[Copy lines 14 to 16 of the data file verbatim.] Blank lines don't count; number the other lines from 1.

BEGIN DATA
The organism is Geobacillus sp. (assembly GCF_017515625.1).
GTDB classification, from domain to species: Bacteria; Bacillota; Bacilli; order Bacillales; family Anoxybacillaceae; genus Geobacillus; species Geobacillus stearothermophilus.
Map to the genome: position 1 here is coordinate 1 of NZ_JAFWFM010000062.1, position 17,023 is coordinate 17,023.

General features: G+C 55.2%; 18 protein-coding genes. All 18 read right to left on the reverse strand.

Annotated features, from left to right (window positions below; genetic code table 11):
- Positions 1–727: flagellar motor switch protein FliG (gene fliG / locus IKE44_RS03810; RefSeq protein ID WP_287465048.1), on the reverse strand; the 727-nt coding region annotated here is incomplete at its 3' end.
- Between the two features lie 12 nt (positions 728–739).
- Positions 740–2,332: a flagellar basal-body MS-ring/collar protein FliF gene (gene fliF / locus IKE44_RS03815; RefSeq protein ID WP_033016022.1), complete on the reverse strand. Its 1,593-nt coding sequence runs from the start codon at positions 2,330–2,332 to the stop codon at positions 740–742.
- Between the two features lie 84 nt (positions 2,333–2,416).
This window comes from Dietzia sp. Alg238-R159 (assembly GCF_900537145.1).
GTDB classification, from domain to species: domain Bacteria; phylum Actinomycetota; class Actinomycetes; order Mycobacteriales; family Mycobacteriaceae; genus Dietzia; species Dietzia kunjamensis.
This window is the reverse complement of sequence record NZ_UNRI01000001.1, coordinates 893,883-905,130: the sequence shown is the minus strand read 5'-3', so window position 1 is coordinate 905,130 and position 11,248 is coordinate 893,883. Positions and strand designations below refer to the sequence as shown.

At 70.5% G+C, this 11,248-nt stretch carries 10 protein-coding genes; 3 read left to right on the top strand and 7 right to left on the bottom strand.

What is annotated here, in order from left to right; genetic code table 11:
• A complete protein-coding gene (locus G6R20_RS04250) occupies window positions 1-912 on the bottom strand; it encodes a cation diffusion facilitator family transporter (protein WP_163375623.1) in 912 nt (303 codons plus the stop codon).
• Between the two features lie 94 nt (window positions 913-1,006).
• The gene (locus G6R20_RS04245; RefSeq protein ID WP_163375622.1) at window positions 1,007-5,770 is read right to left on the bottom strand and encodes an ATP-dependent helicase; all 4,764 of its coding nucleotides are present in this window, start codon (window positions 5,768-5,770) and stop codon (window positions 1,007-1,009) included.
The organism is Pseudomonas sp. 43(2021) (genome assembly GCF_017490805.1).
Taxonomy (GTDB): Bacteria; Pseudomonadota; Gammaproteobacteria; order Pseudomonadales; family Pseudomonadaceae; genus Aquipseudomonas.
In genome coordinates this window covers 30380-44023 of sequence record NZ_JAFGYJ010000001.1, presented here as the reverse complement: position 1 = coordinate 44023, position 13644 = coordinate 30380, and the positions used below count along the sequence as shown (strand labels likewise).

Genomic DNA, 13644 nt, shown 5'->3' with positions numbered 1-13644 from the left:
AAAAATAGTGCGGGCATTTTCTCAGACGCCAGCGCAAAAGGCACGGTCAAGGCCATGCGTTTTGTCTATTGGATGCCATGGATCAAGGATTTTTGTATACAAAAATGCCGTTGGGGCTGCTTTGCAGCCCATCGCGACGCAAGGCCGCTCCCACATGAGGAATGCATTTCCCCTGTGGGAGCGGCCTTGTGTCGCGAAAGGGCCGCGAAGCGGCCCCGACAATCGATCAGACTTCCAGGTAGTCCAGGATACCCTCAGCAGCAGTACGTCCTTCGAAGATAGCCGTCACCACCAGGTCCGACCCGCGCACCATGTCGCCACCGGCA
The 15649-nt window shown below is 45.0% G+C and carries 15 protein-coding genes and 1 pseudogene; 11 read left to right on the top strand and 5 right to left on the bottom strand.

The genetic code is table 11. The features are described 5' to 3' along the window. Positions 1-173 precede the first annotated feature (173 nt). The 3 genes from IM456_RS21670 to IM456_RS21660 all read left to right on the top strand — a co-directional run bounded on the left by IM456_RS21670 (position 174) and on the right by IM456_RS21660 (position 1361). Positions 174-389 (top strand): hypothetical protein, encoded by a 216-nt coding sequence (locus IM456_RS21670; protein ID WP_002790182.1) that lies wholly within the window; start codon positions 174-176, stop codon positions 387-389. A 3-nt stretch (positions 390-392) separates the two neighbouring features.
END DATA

What is annotated here, in order from left to right; genetic code table 11:
• A complete protein-coding gene (locus G6R20_RS04250) occupies window positions 1-912 on the bottom strand; it encodes a cation diffusion facilitator family transporter (protein WP_163375623.1) in 912 nt (303 codons plus the stop codon).
• Between the two features lie 94 nt (window positions 913-1,006).